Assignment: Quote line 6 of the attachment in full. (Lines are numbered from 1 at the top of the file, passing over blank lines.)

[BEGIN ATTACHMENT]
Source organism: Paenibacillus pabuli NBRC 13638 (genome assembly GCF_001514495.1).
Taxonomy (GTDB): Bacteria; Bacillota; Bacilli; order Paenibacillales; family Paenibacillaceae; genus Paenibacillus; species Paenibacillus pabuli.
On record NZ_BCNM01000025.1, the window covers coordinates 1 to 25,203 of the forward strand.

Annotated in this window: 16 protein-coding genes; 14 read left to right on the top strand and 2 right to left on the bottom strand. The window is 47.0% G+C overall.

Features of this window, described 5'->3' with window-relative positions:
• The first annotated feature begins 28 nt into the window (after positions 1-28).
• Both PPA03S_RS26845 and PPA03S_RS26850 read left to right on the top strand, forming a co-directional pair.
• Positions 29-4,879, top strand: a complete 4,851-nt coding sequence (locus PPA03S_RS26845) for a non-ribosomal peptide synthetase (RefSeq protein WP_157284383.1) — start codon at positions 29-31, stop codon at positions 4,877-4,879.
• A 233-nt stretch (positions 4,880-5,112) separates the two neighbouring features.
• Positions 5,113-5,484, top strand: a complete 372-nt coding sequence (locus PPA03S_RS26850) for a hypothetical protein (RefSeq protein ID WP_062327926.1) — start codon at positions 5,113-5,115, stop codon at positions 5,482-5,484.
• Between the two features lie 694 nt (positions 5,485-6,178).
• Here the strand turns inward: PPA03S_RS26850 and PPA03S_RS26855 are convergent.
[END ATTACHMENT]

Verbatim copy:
• The first annotated feature begins 28 nt into the window (after positions 1-28).